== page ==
Given that the intended consequence of poverty reduction is an ethical objective, and access to credit is an issue for at least two billion people, then how can microfinance be made more ethical? Interest rates need to be reduced, or even abolished, given the lack of empirical evidence for their justification. Given that sustainability is also an issue however, perhaps the legal restrictions on MFIs collecting deposits could be lifted, which could provide a stable source of funds, according to CGAP. To be ethical intrinsically, ownership of the MFIs could include the client base more, similar to the Grameen Bank. In the meantime, to create some sort of industry standards that are enforced externally rather than relying on self-regulation would be helpful to start a dialogue around the ethics that drive microfinance and prevent a potential sub-prime crisis among the poor.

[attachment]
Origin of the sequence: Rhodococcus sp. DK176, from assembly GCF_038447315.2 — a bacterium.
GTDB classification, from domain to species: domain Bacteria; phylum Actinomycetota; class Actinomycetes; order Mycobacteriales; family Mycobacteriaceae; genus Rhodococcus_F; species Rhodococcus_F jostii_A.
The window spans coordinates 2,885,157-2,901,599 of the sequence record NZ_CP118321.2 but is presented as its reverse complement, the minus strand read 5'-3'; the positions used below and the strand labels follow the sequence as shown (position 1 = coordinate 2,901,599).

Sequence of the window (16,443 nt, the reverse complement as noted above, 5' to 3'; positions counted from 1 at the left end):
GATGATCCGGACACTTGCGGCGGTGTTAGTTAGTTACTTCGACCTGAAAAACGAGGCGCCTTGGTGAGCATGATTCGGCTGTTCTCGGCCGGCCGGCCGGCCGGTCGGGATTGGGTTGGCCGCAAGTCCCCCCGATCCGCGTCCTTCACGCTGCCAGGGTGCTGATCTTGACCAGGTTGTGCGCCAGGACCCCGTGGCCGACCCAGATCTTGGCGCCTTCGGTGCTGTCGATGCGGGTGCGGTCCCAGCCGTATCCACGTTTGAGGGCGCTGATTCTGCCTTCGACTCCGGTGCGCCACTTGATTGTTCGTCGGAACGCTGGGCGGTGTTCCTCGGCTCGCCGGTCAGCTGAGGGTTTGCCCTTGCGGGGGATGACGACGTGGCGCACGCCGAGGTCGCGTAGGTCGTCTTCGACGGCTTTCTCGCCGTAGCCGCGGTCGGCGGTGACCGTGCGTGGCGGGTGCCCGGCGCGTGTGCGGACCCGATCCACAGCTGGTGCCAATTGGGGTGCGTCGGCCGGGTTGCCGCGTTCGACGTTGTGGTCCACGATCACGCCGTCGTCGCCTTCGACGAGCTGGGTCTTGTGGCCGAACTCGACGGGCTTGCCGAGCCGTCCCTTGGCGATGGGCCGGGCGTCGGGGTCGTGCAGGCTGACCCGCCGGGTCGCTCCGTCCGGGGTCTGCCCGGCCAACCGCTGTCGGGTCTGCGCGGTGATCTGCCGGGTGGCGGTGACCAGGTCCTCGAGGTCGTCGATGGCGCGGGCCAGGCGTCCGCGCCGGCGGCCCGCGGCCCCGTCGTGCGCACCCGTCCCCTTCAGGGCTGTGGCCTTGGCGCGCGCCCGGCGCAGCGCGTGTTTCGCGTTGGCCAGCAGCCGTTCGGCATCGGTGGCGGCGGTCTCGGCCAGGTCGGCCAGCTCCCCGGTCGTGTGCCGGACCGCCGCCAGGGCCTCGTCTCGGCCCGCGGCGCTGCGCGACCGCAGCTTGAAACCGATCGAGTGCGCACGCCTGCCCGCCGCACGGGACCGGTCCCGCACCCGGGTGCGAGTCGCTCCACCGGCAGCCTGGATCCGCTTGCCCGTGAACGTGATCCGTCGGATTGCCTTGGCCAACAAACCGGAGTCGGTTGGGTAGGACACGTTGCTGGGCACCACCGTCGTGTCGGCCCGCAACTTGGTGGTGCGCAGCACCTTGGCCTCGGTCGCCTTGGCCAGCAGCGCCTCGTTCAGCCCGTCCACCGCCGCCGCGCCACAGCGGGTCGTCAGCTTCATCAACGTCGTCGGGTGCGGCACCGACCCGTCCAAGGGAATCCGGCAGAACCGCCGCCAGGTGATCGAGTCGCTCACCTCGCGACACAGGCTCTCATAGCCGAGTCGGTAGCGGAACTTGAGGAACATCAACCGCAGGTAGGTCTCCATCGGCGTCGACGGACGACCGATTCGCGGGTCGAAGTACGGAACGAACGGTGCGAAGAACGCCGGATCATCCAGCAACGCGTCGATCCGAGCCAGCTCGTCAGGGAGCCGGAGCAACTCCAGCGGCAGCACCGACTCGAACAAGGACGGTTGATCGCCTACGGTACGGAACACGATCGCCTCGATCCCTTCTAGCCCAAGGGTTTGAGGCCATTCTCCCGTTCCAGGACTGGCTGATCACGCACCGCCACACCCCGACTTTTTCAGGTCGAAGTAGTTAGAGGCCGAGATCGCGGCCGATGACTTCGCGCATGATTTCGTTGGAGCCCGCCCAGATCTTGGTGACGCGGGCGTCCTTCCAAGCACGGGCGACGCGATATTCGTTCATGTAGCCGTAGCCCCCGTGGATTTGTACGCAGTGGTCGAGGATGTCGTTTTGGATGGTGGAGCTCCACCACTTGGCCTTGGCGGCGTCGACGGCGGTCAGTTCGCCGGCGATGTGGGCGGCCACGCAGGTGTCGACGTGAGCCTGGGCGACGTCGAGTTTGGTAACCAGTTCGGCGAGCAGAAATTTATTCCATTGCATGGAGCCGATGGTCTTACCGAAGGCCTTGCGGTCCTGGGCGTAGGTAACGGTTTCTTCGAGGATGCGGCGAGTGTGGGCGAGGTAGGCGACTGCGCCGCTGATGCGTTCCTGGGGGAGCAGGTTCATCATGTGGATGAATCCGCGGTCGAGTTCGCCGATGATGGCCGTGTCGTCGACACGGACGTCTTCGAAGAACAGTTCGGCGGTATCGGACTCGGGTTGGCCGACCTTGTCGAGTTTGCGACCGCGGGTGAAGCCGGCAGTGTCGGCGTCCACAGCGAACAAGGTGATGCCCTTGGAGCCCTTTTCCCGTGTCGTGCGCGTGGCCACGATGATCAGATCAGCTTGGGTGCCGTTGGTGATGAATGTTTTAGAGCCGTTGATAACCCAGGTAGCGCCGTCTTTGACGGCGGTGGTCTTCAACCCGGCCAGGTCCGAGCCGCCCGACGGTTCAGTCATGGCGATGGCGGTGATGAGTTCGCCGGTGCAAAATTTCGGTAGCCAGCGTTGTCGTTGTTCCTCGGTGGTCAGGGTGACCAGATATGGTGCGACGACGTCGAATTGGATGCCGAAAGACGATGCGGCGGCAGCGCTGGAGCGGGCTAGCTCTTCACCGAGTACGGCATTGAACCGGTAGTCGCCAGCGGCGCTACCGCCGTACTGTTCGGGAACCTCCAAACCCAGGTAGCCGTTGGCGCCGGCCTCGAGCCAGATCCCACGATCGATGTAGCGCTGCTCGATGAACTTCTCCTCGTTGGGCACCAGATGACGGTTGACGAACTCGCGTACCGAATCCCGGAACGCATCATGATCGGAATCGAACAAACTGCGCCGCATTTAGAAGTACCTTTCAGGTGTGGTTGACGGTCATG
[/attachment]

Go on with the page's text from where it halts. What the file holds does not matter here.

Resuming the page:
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[i] Here, microfinance and microcredit are used interchangeably as is common in most discussions

[ii] From Grameen Bank’s website: http://www.grameen-info.org/index.php?option=com_content&task=view&id=26

[iii] From an interview with Yunus: http://www.businessweek.com/stories/2007-12-12/online-extra-yunus-blasts-compartamos

[v] From: http://www.poverty-action.org/project/0061